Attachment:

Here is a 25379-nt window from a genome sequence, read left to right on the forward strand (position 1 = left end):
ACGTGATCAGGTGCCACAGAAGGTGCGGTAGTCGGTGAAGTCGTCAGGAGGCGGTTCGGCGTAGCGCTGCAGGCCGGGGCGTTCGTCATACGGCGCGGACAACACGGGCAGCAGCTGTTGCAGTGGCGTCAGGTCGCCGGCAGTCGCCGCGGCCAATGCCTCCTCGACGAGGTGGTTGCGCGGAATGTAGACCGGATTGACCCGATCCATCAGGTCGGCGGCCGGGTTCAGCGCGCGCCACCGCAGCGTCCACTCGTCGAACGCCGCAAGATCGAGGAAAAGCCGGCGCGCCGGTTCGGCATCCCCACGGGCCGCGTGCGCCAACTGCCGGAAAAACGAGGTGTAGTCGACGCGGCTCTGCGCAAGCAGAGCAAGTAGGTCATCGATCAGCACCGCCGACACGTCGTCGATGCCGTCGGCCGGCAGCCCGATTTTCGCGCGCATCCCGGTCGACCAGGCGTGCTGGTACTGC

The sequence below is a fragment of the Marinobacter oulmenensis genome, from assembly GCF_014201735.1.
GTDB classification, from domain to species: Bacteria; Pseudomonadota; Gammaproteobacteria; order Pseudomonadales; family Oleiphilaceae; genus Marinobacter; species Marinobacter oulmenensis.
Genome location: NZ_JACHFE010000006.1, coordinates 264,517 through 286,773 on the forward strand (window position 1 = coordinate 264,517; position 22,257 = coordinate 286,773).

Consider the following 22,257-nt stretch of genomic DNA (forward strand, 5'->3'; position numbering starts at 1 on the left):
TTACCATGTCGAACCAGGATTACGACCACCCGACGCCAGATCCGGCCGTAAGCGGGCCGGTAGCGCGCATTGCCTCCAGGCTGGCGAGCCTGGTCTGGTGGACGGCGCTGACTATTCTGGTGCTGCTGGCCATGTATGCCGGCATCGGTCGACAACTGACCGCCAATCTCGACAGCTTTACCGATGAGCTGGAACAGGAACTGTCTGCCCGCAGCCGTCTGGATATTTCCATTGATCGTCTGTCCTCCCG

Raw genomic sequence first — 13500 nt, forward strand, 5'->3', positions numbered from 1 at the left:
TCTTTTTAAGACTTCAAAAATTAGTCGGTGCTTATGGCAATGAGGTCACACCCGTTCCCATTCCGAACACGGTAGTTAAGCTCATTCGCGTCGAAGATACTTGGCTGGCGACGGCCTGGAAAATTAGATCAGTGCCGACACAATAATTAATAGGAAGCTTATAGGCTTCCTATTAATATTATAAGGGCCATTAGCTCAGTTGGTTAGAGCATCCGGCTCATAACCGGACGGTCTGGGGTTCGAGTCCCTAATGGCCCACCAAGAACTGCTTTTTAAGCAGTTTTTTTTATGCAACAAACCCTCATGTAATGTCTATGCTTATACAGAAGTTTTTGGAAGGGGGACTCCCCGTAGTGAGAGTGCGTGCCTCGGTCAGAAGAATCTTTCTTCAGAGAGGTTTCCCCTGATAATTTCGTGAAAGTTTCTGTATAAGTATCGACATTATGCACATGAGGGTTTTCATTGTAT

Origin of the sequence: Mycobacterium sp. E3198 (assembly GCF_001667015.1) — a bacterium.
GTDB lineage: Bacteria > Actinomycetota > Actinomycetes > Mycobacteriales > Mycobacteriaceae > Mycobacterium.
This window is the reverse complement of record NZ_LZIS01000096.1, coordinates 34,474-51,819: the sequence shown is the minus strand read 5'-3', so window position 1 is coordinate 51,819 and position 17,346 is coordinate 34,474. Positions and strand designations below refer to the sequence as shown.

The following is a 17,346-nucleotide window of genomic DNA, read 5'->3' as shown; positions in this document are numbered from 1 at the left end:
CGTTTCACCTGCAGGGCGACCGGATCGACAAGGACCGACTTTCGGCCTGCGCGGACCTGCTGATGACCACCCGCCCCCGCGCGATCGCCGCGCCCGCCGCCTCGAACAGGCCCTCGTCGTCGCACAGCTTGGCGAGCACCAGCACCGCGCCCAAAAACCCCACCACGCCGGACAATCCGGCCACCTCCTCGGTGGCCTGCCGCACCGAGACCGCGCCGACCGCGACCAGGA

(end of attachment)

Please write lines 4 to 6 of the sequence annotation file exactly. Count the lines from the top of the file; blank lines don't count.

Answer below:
GTDB classification, from domain to species: Bacteria; Pseudomonadota; Gammaproteobacteria; order Pseudomonadales; family Oleiphilaceae; genus Marinobacter; species Marinobacter oulmenensis.
Genome location: NZ_JACHFE010000006.1, coordinates 264,517 through 286,773 on the forward strand (window position 1 = coordinate 264,517; position 22,257 = coordinate 286,773).

Consider the following 22,257-nt stretch of genomic DNA (forward strand, 5'->3'; position numbering starts at 1 on the left):